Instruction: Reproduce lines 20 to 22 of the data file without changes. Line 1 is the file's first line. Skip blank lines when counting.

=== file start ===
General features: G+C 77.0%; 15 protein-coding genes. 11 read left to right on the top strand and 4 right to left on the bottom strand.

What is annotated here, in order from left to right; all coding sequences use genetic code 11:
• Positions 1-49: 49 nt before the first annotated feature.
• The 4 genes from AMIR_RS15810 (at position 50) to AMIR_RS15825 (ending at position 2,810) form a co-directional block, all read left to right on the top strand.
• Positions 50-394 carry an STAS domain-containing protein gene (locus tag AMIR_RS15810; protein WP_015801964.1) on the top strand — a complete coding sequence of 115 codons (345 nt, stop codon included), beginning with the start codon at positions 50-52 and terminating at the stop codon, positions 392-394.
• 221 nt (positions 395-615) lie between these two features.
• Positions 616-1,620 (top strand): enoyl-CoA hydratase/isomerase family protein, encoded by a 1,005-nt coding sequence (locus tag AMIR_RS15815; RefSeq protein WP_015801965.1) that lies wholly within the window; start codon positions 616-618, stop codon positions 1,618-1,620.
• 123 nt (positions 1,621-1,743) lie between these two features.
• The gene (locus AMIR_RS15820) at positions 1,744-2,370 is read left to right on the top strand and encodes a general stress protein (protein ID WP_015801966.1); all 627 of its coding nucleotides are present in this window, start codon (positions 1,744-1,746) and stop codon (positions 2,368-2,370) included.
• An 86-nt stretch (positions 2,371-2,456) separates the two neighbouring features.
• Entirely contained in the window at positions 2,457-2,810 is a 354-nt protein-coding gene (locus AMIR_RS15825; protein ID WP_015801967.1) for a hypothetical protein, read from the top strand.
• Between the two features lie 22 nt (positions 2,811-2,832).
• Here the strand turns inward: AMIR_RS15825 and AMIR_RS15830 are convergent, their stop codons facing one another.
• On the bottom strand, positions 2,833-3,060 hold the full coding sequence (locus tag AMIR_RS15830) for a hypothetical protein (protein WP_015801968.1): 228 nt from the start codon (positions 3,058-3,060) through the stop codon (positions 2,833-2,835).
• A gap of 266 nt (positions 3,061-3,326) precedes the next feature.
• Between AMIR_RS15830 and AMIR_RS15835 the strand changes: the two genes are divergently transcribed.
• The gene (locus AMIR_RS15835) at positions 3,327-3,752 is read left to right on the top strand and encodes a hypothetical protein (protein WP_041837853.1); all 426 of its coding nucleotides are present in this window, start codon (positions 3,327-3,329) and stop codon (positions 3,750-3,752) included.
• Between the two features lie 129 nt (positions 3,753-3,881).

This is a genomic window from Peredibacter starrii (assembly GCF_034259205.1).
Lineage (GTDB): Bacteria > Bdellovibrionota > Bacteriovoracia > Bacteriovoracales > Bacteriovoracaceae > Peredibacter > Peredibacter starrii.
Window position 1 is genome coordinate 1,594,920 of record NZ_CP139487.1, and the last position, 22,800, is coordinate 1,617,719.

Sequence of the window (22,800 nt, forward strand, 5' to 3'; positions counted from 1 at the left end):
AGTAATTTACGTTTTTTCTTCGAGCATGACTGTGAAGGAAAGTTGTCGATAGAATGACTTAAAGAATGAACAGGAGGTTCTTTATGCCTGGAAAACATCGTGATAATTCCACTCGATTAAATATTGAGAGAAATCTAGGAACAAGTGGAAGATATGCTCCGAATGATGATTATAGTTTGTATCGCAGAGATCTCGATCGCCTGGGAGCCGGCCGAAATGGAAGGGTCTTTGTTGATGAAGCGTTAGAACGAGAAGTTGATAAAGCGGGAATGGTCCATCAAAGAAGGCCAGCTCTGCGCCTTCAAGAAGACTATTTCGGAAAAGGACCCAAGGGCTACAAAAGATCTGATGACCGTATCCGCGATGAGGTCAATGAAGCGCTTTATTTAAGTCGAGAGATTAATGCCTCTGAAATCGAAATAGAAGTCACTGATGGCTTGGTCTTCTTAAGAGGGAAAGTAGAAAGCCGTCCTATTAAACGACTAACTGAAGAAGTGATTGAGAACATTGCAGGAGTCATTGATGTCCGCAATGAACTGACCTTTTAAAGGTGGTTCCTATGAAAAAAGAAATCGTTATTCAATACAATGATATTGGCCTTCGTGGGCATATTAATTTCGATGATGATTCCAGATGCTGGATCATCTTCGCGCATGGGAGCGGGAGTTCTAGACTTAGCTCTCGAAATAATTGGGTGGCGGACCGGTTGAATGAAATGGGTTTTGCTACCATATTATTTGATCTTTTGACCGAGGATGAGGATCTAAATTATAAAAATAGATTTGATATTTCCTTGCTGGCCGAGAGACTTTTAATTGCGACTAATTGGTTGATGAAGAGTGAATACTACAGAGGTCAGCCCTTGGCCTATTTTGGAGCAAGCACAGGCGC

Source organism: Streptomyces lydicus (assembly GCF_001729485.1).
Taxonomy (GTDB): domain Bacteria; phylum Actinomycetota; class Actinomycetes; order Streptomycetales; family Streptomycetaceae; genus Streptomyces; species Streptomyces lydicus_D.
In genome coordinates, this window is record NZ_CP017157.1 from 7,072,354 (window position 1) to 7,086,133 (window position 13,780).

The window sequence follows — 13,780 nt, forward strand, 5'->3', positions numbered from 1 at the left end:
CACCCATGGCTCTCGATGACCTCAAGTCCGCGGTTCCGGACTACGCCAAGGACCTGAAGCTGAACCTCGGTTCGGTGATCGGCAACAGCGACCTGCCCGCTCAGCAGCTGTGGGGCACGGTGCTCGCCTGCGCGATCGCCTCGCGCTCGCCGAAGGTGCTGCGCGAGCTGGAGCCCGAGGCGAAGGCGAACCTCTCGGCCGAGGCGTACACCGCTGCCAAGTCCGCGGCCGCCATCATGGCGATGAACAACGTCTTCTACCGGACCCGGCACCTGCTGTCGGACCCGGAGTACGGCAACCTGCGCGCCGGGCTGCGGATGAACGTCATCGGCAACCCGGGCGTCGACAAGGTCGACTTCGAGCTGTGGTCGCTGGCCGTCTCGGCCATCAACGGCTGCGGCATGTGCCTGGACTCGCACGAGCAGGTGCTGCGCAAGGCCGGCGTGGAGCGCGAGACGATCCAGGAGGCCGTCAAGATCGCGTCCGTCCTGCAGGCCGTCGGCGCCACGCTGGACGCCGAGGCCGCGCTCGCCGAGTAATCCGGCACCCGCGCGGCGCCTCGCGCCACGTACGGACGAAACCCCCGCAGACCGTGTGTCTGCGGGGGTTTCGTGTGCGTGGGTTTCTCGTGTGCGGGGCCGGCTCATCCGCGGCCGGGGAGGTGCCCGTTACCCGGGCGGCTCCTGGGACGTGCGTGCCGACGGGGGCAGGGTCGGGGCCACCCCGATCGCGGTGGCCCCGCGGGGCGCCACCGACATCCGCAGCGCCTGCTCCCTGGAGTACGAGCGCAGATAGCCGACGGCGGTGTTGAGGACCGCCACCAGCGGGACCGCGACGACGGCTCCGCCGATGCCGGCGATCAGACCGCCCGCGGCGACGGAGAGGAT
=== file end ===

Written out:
Lineage (GTDB): Bacteria > Bdellovibrionota > Bacteriovoracia > Bacteriovoracales > Bacteriovoracaceae > Peredibacter > Peredibacter starrii.
Window position 1 is genome coordinate 1,594,920 of record NZ_CP139487.1, and the last position, 22,800, is coordinate 1,617,719.

Sequence of the window (22,800 nt, forward strand, 5' to 3'; positions counted from 1 at the left end):